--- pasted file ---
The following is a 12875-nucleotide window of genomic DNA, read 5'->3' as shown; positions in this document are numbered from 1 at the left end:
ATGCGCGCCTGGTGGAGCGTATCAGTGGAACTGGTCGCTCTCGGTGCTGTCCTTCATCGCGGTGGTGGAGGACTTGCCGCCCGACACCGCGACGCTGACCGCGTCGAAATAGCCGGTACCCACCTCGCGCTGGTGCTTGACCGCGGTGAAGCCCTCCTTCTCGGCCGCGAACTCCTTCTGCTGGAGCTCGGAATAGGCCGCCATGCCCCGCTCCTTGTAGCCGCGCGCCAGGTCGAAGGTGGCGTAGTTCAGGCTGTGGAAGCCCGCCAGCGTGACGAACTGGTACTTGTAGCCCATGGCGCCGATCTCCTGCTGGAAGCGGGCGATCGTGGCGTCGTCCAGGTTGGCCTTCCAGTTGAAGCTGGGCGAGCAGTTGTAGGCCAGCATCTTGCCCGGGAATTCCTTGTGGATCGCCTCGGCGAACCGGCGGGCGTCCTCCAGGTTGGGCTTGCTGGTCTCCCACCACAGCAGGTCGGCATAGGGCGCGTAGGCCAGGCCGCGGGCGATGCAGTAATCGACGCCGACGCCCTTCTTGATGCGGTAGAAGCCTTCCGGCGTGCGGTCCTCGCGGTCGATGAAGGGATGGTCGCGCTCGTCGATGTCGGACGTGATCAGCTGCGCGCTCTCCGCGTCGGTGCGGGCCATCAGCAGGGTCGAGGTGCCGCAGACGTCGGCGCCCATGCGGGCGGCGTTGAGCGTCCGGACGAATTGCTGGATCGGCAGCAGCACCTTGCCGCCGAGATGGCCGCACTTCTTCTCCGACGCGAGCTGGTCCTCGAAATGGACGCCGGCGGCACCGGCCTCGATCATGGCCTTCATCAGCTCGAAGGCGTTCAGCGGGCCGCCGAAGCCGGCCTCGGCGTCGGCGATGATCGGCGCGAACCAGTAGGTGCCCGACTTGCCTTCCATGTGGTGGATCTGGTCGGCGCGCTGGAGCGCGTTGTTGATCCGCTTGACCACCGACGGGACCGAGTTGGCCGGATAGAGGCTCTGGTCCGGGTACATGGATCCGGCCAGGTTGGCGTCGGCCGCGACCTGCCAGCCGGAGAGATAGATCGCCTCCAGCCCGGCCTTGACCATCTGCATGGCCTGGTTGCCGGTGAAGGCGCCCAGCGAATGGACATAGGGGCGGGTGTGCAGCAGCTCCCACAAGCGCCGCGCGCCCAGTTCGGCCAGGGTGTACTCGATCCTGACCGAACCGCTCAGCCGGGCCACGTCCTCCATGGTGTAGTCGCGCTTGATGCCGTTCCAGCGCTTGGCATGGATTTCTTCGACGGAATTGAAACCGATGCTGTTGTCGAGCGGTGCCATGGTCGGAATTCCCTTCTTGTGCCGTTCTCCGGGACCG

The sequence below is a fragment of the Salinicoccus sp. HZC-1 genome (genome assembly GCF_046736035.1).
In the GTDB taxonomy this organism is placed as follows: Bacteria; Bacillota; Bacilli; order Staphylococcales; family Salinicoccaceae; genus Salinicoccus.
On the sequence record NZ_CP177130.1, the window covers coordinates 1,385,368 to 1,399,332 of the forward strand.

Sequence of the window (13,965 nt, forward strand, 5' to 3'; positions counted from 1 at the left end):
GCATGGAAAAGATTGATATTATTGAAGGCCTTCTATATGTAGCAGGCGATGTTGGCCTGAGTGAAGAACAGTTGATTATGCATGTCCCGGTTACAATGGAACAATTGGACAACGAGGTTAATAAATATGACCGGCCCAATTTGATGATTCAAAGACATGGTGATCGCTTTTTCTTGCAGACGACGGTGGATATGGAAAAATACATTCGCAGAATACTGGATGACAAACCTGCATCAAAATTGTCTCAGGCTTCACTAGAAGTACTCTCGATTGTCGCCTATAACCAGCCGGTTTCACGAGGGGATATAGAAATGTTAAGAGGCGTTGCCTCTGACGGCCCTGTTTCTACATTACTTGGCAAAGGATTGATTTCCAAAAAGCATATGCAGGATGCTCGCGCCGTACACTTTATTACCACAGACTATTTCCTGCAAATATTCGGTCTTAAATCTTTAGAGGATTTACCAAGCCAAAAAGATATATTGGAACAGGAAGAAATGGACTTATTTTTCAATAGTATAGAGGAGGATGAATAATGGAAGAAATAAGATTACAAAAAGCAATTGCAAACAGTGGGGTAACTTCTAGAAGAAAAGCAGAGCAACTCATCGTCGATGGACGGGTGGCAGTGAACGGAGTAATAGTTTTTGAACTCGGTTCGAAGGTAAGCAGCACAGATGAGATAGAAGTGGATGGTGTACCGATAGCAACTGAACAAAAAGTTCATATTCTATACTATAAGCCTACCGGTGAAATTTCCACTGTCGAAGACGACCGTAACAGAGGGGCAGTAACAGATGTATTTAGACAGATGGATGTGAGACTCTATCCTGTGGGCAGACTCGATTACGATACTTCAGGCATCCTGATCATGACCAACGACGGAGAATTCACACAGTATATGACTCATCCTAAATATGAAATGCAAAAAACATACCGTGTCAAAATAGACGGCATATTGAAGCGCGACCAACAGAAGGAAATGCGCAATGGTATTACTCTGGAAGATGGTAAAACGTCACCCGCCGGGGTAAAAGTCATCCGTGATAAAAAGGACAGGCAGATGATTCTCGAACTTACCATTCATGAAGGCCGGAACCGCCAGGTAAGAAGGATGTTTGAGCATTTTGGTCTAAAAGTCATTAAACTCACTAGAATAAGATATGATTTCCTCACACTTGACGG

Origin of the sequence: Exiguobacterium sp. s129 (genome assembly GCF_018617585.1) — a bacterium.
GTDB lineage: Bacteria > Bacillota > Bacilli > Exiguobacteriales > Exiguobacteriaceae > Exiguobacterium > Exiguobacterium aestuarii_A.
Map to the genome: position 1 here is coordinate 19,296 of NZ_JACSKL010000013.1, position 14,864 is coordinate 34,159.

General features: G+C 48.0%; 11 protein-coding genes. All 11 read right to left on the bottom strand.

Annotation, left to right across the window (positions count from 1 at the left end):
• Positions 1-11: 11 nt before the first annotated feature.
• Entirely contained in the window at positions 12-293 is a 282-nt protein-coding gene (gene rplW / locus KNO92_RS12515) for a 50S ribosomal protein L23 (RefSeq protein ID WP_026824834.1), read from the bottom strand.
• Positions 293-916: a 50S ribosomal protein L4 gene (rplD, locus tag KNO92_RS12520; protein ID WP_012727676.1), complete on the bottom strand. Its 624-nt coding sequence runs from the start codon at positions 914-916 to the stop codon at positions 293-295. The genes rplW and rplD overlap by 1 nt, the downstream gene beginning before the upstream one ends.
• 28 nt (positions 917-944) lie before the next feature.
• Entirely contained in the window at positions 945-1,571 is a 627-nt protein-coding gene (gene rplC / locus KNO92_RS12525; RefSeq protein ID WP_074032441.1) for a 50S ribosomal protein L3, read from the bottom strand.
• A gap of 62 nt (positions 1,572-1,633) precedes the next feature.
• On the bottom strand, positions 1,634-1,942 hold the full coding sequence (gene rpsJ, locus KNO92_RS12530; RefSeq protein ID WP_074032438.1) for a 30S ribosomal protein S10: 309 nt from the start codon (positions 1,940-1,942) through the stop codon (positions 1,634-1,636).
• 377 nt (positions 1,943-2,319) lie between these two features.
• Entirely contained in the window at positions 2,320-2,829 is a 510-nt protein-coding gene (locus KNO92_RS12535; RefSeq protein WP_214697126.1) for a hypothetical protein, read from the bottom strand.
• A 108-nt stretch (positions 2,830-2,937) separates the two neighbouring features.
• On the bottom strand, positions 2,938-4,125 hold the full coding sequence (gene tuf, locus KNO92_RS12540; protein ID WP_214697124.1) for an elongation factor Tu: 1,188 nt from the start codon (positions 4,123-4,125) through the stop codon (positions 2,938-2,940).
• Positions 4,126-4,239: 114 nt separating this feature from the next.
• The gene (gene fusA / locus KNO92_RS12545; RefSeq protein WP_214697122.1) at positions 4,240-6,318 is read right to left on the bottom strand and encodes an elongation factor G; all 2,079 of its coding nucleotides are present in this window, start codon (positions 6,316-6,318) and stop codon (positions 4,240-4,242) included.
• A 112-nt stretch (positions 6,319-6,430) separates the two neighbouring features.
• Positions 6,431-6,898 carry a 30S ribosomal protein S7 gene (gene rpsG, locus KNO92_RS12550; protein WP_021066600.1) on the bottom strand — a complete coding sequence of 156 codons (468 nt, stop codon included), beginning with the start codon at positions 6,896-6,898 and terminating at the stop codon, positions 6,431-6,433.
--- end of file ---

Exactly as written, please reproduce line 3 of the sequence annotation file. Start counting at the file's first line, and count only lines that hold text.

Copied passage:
The sequence below is a fragment of the Salinicoccus sp. HZC-1 genome (genome assembly GCF_046736035.1).